Polynomial Function Definition Question

1. Nov 2, 2005

I was wondering if a converging infinite series which includes "x" to ascending whole number powers would fit under the definition of a polynomial function. As an example:

f(x) = [n = 1 -> infinity] Sum(x^(2n-1)(-1)^(n+1)/(2n-1)!)

Also written as:

f(x) = x - x^3/3! + x^5/5! - x^7/7! + x^9/9! ...

Since x stays out of the denominator, and since it will always be to a power of a whole number, I was wondering if it could technically be defined as a polynomial function. It sounds like it can be described as polynomial, but my only concern is that it goes on to infinity, which isn't really a number. Also, I'm not sure if it's proper for polynomials to converge to a number, or to be expressed in sigma notation. (That series converges at Sin(x), where x is an angular measure in radians, btw)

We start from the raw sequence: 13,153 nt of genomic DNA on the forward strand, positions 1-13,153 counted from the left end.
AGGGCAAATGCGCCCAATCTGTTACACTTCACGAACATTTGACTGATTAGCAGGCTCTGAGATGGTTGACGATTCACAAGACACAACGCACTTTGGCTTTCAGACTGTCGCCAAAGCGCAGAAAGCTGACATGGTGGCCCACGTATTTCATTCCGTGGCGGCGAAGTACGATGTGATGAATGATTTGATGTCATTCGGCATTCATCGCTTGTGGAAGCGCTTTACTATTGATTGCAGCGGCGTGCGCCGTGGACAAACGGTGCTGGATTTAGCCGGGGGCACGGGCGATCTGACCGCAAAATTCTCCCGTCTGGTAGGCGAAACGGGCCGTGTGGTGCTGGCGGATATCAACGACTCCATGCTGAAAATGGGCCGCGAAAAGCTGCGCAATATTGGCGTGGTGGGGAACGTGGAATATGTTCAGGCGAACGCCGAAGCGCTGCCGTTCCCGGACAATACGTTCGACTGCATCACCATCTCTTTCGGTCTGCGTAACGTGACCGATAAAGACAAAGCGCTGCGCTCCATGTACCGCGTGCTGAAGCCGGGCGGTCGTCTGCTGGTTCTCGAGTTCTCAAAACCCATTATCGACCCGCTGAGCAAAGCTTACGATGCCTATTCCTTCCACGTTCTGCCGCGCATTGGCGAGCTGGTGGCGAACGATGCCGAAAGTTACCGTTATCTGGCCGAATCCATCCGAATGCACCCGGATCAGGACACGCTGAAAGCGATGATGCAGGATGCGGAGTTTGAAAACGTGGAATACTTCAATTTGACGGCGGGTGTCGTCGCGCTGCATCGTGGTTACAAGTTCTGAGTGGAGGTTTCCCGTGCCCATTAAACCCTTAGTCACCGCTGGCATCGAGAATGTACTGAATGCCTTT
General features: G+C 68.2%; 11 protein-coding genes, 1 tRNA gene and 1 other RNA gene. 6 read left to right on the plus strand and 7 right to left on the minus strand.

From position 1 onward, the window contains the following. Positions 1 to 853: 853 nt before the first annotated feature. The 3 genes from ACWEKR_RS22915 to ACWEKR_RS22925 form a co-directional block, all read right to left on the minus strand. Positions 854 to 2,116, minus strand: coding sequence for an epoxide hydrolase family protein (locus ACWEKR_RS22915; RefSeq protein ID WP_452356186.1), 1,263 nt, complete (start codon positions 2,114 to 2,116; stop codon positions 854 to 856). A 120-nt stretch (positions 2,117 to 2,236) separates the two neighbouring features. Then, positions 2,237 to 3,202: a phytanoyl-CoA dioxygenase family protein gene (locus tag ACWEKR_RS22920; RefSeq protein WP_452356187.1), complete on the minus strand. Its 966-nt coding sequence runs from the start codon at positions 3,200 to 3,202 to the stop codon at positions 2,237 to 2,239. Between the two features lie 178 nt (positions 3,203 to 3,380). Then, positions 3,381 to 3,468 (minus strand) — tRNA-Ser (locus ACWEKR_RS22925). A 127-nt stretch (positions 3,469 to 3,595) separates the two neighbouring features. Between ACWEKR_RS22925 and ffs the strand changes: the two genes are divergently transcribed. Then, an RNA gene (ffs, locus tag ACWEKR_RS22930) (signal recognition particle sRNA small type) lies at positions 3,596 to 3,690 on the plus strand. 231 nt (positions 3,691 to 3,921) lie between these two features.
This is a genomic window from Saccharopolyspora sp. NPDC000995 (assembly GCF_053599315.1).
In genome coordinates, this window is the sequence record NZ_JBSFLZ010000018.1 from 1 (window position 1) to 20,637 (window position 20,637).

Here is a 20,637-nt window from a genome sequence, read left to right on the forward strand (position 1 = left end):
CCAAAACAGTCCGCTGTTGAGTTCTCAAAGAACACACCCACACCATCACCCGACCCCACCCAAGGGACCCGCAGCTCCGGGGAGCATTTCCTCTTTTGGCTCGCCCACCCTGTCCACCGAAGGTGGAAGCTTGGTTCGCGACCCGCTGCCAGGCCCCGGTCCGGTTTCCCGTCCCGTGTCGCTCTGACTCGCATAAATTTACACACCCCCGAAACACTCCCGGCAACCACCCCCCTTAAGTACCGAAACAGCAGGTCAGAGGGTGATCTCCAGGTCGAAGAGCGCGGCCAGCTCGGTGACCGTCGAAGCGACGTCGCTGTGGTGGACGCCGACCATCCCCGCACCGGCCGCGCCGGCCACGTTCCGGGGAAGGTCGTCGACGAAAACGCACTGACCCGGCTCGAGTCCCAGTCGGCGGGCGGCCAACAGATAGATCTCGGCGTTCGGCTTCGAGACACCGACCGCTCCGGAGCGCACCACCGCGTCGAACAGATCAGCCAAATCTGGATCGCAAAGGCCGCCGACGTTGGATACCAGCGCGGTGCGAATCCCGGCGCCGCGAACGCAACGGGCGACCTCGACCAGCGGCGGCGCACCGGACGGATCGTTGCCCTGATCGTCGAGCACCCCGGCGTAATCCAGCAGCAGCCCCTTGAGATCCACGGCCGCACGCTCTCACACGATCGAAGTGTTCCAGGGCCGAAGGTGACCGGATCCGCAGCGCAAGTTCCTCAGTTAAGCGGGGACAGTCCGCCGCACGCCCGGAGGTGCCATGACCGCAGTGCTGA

edit: I meant to put this in general math, but I seem to have pressed the wrong button, and I'm not sure how to delete/move it. :/

edit: testing out that LaTeX code thingy...

$$\sum_{n = 1}^{\infty} x^{2n-1}(-1)^{n+1}/(2n-1)!$$

Last edited: Nov 2, 2005
2. Nov 2, 2005

Hurkyl

Staff Emeritus
This is actually a good spot for this topic, since infinite sums are (usually) a topic to be addressed with analysis.

It's fine for polynomial to be expressed in sigma notation. For example, the following is a polynomial in x:

$$\sum_{k = 0}^{n} c_k x^k$$

and if only finitely many of the c's are nonzero, then the following is also a polynomial in x:

$$\sum_{k = 0}^{+\infty} c_k x^k$$

However, when you have infinitely many (nonzero) terms it is no longer a polynomial. We call such a thing a power series. Amidst the jungle of all possible functions, power series are among the closest neighbors to polynomials, but alas, they aren't actually polynomials.